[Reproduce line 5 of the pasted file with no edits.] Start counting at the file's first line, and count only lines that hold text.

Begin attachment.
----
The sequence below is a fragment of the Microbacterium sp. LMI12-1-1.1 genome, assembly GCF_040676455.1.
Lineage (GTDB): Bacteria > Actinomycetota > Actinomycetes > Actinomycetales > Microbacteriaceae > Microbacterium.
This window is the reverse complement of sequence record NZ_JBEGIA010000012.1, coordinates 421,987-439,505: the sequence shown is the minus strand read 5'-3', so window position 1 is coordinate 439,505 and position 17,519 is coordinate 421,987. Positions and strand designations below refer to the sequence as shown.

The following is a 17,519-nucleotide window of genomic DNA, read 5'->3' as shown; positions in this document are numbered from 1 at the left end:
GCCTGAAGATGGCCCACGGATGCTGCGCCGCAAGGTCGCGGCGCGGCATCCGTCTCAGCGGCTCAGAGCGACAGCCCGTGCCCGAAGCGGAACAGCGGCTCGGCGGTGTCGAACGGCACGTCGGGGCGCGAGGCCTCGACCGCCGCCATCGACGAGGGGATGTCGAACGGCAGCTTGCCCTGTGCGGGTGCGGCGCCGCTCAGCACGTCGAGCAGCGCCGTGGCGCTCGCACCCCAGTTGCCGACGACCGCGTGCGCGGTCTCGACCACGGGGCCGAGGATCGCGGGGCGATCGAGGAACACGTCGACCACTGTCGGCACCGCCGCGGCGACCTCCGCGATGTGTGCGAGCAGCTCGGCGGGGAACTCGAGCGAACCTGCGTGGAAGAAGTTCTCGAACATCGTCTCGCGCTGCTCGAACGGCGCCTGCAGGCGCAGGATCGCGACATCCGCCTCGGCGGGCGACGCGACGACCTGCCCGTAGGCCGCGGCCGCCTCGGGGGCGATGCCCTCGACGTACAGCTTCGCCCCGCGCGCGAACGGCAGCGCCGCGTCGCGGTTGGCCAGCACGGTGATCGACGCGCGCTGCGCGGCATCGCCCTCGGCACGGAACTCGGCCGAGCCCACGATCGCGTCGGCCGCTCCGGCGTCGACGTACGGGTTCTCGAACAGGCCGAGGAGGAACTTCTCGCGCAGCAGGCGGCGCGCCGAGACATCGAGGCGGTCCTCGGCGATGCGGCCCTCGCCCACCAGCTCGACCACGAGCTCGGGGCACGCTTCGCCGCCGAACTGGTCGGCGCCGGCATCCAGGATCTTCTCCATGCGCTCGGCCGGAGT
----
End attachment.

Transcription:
GCCTGAAGATGGCCCACGGATGCTGCGCCGCAAGGTCGCGGCGCGGCATCCGTCTCAGCGGCTCAGAGCGACAGCCCGTGCCCGAAGCGGAACAGCGGCTCGGCGGTGTCGAACGGCACGTCGGGGCGCGAGGCCTCGACCGCCGCCATCGACGAGGGGATGTCGAACGGCAGCTTGCCCTGTGCGGGTGCGGCGCCGCTCAGCACGTCGAGCAGCGCCGTGGCGCTCGCACCCCAGTTGCCGACGACCGCGTGCGCGGTCTCGACCACGGGGCCGAGGATCGCGGGGCGATCGAGGAACACGTCGACCACTGTCGGCACCGCCGCGGCGACCTCCGCGATGTGTGCGAGCAGCTCGGCGGGGAACTCGAGCGAACCTGCGTGGAAGAAGTTCTCGAACATCGTCTCGCGCTGCTCGAACGGCGCCTGCAGGCGCAGGATCGCGACATCCGCCTCGGCGGGCGACGCGACGACCTGCCCGTAGGCCGCGGCCGCCTCGGGGGCGATGCCCTCGACGTACAGCTTCGCCCCGCGCGCGAACGGCAGCGCCGCGTCGCGGTTGGCCAGCACGGTGATCGACGCGCGCTGCGCGGCATCGCCCTCGGCACGGAACTCGGCCGAGCCCACGATCGCGTCGGCCGCTCCGGCGTCGACGTACGGGTTCTCGAACAGGCCGAGGAGGAACTTCTCGCGCAGCAGGCGGCGCGCCGAGACATCGAGGCGGTCCTCGGCGATGCGGCCCTCGCCCACCAGCTCGACCACGAGCTCGGGGCACGCTTCGCCGCCGAACTGGTCGGCGCCGGCATCCAGGATCTTCTCCATGCGCTCGGCCGGAGT